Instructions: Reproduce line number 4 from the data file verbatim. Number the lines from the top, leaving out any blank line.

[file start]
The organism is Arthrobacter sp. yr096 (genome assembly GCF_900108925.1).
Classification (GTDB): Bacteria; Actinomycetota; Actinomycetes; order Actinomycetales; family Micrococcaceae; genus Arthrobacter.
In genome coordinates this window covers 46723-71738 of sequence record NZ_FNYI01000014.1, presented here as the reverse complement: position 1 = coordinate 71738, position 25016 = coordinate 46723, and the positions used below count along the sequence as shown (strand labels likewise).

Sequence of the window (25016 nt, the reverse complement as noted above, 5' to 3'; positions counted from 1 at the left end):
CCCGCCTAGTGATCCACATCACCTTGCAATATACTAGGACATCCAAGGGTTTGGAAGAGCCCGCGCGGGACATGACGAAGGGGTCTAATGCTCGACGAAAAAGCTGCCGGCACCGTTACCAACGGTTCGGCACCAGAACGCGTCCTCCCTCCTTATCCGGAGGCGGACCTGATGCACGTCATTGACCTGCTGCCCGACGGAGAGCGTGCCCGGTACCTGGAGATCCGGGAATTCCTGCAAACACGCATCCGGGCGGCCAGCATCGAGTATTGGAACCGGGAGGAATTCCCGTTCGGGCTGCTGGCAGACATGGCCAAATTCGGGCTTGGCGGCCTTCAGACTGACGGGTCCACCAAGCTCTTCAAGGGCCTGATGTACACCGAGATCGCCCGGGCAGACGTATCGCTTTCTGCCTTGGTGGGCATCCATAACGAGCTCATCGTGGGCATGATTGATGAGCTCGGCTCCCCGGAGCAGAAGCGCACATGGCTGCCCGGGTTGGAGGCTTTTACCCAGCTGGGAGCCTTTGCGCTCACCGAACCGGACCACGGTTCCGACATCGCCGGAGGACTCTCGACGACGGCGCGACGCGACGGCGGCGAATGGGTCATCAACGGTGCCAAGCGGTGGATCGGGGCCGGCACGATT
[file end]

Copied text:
Sequence of the window (25016 nt, the reverse complement as noted above, 5' to 3'; positions counted from 1 at the left end):